Meteorologists don’t follow the rules of public relations

I have personally known a couple of meteorologists over the years and I can tell you that they are the same in person as they are on television: They never apologize for getting the weather forecast wrong.

In the latest case, the Blizzard of ’15 that was to smother all of New England with two to three feet of snow, along with high winds that would leave us all without power, they were wrong in a beneficial way. The storm in most places just wasn’t that bad. Yes, it was enough to bring normal life to a standstill, but compared to the predictions we felt pretty good about things, even though the weather people blew it.

Most of the time a public relations professional will tell you that when you get something wrong or make a mistake, you should tell everyone in the most sincere way that you’re sorry.

Meteorogolists are different. They know that predicting the weather is basically impossible. The tools have improved immensely since the days, only a couple of generations ago, when farmers would smell the air and predict rain. But it remains true that storms come barreling in and then change their minds at the last minute without telling anyone. The earth’s atmosphere is too dynamic to predict with a level of accuracy that will satisfy most of us sitting at home watching the television. Meteorologists have figured out that the best they can do is make a prediction – and then move on. They know that no matter what, we will never be satisfied, and that they will be criticized for getting it wrong, or not correct enough. We even tend to blame the messenger when they get it right and the storm does crush us!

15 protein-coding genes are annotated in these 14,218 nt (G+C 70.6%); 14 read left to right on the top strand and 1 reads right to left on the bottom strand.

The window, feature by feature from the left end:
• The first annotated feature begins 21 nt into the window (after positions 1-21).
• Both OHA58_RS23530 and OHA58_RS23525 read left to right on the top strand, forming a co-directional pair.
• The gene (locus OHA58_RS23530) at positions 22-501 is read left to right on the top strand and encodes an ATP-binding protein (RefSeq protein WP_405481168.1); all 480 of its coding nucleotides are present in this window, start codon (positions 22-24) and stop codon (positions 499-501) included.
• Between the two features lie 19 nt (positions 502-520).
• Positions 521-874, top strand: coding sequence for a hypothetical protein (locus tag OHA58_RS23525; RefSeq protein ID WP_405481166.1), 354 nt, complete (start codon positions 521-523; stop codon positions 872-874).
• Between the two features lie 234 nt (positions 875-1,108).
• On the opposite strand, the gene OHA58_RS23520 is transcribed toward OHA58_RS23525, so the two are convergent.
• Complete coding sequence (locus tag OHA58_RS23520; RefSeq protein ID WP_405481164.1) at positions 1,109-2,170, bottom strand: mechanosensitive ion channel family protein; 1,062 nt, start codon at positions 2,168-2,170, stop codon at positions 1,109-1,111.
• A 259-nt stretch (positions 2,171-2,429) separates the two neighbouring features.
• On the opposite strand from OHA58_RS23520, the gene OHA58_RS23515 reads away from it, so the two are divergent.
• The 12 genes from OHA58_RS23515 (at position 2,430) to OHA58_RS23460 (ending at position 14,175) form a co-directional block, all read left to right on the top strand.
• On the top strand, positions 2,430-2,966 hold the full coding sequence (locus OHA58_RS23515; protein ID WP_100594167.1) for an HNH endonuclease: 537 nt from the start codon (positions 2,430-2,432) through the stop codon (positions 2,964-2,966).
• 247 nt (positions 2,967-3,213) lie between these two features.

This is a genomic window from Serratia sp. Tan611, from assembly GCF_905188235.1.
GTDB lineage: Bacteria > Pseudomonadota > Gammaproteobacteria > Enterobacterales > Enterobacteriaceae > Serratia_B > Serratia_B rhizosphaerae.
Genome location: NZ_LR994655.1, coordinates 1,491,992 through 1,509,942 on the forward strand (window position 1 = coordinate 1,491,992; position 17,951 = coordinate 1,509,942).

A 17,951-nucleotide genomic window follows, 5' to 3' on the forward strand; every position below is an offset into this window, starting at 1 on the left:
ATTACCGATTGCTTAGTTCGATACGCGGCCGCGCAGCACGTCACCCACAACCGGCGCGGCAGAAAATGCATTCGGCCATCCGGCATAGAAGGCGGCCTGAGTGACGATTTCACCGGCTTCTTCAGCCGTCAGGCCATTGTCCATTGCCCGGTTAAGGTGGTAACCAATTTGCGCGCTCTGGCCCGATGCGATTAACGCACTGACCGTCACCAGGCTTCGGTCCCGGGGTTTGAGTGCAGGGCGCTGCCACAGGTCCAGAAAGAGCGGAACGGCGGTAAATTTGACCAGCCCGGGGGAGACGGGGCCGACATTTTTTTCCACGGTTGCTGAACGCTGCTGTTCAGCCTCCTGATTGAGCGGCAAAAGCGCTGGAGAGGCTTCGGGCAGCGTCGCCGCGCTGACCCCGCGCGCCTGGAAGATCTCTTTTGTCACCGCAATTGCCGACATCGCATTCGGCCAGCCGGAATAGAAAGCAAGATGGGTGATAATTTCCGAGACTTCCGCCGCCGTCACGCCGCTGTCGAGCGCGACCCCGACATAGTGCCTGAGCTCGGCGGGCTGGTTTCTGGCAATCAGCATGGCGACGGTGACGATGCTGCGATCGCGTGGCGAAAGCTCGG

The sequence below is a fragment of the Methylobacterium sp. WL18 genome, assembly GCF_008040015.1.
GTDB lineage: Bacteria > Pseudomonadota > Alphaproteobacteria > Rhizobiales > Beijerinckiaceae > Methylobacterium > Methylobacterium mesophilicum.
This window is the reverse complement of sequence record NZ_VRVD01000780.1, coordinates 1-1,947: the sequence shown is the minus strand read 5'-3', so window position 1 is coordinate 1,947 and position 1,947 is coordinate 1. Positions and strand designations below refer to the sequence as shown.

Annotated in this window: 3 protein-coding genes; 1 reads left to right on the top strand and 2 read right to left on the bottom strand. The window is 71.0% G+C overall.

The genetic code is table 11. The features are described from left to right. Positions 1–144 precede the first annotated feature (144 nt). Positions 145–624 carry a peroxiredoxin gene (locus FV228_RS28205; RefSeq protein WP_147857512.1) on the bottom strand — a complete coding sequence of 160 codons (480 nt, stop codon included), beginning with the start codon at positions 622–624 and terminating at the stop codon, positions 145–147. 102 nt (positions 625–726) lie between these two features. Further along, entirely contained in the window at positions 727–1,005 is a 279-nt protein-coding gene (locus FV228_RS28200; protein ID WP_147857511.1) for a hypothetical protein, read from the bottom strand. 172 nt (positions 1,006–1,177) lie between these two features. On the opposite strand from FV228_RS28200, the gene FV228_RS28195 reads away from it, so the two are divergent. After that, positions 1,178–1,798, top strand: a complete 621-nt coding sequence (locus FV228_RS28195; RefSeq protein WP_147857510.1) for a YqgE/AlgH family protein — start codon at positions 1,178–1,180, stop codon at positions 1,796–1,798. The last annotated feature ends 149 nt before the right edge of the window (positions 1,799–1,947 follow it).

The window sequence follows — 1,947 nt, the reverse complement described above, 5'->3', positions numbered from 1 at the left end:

The meteorologists I have worked with love the unpredictable nature of the weather, and they welcome the challenge of continuously tweaking and interpreting the algorithms they use to track approaching storms.

For this narrow section of professionals, the best PR approach undoubtedly is to do their best — and have very short memories.

About Paul

I grew up in Marin County, California, and moved to Connecticut to join The News-Times, a community newspaper in Danbury where I eventually served as editor for 10 years. I joined Western Connecticut State University and ran the PR and development offices. I now serve as director of community relations and public affairs. I have four kids, all with the same wife, and now run Writing Associates, a consulting service that makes writing easier for my clients.